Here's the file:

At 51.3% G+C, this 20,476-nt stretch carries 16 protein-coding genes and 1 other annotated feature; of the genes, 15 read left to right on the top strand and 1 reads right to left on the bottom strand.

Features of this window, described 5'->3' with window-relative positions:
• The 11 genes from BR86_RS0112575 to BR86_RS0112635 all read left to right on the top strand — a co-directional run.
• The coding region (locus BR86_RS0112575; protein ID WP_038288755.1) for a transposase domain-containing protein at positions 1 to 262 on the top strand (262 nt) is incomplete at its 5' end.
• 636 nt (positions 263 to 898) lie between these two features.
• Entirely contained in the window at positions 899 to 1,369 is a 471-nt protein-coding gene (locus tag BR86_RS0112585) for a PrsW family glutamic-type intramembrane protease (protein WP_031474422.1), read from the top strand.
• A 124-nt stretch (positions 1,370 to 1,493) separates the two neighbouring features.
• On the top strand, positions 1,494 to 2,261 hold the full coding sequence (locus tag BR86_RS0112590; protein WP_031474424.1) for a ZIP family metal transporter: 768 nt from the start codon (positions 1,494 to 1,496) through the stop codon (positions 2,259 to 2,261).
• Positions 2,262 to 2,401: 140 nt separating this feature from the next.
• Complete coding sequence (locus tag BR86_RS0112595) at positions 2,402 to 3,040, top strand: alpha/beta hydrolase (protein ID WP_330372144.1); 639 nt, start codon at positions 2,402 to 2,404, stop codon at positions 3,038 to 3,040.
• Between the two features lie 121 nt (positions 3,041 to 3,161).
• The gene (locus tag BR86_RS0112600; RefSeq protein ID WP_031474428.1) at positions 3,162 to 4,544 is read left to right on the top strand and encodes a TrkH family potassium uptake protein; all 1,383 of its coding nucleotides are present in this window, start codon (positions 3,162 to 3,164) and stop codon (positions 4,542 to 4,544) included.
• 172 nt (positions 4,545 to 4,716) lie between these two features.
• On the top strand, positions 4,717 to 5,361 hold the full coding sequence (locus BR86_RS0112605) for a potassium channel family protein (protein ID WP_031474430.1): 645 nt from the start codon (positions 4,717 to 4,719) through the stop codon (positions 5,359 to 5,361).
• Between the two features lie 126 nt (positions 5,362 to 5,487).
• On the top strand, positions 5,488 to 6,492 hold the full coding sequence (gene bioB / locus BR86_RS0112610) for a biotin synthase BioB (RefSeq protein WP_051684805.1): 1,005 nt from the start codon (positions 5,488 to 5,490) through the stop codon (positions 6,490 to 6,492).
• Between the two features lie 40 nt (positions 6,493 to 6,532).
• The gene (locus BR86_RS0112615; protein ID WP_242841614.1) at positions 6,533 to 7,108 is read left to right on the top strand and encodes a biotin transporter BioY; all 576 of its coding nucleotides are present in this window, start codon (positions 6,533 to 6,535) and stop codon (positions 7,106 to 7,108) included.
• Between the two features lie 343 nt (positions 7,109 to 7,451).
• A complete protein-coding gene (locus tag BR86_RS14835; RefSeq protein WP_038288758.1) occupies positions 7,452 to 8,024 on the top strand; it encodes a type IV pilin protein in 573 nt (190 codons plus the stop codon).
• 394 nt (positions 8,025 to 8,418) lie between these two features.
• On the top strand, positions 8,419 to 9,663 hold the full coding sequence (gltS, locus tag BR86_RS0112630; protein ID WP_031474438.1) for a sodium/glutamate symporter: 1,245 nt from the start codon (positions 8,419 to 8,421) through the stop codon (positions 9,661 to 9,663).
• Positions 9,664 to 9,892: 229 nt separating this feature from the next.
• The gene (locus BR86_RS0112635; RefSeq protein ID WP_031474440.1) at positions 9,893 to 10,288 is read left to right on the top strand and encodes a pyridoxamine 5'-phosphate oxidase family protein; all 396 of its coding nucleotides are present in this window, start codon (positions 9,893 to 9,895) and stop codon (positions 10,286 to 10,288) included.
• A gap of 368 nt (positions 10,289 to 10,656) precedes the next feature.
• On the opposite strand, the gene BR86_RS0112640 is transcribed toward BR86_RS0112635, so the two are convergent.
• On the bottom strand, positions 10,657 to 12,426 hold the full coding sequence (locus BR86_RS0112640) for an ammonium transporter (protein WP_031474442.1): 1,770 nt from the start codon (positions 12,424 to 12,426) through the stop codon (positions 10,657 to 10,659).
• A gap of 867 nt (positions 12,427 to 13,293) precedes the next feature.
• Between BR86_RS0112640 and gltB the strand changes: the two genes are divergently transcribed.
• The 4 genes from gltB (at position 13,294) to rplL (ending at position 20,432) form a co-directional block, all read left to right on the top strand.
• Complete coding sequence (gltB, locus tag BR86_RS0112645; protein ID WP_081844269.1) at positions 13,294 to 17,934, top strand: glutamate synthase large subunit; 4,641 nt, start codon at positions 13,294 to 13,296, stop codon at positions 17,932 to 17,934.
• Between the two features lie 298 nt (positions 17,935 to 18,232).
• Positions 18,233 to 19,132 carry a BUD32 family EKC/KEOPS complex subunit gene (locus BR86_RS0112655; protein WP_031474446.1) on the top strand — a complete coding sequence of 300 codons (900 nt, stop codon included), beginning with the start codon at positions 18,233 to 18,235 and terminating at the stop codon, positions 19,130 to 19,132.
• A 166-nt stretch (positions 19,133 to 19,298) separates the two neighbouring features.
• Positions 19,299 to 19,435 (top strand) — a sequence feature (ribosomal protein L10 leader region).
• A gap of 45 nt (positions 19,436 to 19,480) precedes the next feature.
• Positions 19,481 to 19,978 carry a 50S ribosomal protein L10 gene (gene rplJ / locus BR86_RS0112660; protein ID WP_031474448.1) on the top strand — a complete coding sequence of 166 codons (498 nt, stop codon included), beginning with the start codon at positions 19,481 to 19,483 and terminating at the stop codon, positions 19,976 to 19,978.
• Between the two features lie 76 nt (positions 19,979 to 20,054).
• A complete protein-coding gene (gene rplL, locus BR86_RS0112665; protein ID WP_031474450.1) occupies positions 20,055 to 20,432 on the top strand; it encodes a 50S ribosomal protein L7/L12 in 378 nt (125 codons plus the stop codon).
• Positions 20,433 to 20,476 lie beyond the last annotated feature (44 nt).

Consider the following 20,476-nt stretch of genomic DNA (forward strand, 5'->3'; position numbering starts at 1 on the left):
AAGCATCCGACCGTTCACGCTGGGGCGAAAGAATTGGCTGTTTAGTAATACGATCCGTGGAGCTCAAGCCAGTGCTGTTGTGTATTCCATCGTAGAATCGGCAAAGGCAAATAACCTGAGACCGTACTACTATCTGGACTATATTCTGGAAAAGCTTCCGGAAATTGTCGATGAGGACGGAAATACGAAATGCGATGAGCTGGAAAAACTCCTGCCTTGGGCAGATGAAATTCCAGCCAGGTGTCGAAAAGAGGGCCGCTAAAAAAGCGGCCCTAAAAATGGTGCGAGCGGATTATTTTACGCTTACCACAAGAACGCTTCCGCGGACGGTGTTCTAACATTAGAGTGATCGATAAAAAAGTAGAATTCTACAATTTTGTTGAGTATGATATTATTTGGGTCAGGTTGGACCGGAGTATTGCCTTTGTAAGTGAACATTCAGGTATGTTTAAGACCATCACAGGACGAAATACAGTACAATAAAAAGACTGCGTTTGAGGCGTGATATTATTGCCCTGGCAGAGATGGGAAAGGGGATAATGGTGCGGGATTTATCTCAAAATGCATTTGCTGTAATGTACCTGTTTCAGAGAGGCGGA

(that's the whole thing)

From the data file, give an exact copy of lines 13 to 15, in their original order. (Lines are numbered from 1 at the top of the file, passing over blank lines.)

• 172 nt (positions 4,545 to 4,716) lie between these two features.
• On the top strand, positions 4,717 to 5,361 hold the full coding sequence (locus BR86_RS0112605) for a potassium channel family protein (protein ID WP_031474430.1): 645 nt from the start codon (positions 4,717 to 4,719) through the stop codon (positions 5,359 to 5,361).
• Between the two features lie 126 nt (positions 5,362 to 5,487).